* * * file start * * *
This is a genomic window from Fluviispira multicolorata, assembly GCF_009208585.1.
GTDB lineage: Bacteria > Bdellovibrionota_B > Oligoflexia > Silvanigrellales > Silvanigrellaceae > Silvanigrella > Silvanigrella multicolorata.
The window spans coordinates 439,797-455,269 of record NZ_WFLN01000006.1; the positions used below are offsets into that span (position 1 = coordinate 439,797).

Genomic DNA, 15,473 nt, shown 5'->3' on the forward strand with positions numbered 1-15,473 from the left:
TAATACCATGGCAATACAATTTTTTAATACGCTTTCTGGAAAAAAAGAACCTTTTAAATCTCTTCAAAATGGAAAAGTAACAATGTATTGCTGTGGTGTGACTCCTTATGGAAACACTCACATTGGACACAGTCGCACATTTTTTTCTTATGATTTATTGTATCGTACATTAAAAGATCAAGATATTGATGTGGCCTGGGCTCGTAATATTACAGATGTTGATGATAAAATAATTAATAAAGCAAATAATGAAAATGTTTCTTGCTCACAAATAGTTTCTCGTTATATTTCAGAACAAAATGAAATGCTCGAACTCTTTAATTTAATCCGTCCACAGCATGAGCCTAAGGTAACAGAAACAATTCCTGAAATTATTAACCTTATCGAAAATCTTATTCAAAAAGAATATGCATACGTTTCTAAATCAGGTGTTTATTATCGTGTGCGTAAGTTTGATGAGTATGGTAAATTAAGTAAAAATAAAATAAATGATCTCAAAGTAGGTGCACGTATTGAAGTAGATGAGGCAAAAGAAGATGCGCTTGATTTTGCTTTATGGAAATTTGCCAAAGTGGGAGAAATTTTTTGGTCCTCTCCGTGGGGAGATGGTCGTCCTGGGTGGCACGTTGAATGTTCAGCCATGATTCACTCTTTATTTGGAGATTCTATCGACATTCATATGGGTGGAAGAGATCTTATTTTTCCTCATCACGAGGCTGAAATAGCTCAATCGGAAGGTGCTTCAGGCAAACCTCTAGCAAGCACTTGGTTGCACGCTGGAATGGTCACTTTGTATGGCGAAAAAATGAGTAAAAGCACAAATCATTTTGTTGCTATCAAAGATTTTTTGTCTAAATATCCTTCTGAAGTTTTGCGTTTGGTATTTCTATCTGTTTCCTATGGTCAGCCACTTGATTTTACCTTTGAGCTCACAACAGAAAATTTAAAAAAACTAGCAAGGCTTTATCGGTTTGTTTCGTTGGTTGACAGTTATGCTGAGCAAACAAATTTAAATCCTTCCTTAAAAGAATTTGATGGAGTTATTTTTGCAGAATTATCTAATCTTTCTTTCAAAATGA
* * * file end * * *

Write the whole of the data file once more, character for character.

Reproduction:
This is a genomic window from Fluviispira multicolorata, assembly GCF_009208585.1.
GTDB lineage: Bacteria > Bdellovibrionota_B > Oligoflexia > Silvanigrellales > Silvanigrellaceae > Silvanigrella > Silvanigrella multicolorata.
The window spans coordinates 439,797-455,269 of record NZ_WFLN01000006.1; the positions used below are offsets into that span (position 1 = coordinate 439,797).

Genomic DNA, 15,473 nt, shown 5'->3' on the forward strand with positions numbered 1-15,473 from the left:
TAATACCATGGCAATACAATTTTTTAATACGCTTTCTGGAAAAAAAGAACCTTTTAAATCTCTTCAAAATGGAAAAGTAACAATGTATTGCTGTGGTGTGACTCCTTATGGAAACACTCACATTGGACACAGTCGCACATTTTTTTCTTATGATTTATTGTATCGTACATTAAAAGATCAAGATATTGATGTGGCCTGGGCTCGTAATATTACAGATGTTGATGATAAAATAATTAATAAAGCAAATAATGAAAATGTTTCTTGCTCACAAATAGTTTCTCGTTATATTTCAGAACAAAATGAAATGCTCGAACTCTTTAATTTAATCCGTCCACAGCATGAGCCTAAGGTAACAGAAACAATTCCTGAAATTATTAACCTTATCGAAAATCTTATTCAAAAAGAATATGCATACGTTTCTAAATCAGGTGTTTATTATCGTGTGCGTAAGTTTGATGAGTATGGTAAATTAAGTAAAAATAAAATAAATGATCTCAAAGTAGGTGCACGTATTGAAGTAGATGAGGCAAAAGAAGATGCGCTTGATTTTGCTTTATGGAAATTTGCCAAAGTGGGAGAAATTTTTTGGTCCTCTCCGTGGGGAGATGGTCGTCCTGGGTGGCACGTTGAATGTTCAGCCATGATTCACTCTTTATTTGGAGATTCTATCGACATTCATATGGGTGGAAGAGATCTTATTTTTCCTCATCACGAGGCTGAAATAGCTCAATCGGAAGGTGCTTCAGGCAAACCTCTAGCAAGCACTTGGTTGCACGCTGGAATGGTCACTTTGTATGGCGAAAAAATGAGTAAAAGCACAAATCATTTTGTTGCTATCAAAGATTTTTTGTCTAAATATCCTTCTGAAGTTTTGCGTTTGGTATTTCTATCTGTTTCCTATGGTCAGCCACTTGATTTTACCTTTGAGCTCACAACAGAAAATTTAAAAAAACTAGCAAGGCTTTATCGGTTTGTTTCGTTGGTTGACAGTTATGCTGAGCAAACAAATTTAAATCCTTCCTTAAAAGAATTTGATGGAGTTATTTTTGCAGAATTATCTAATCTTTCTTTCAAAATGA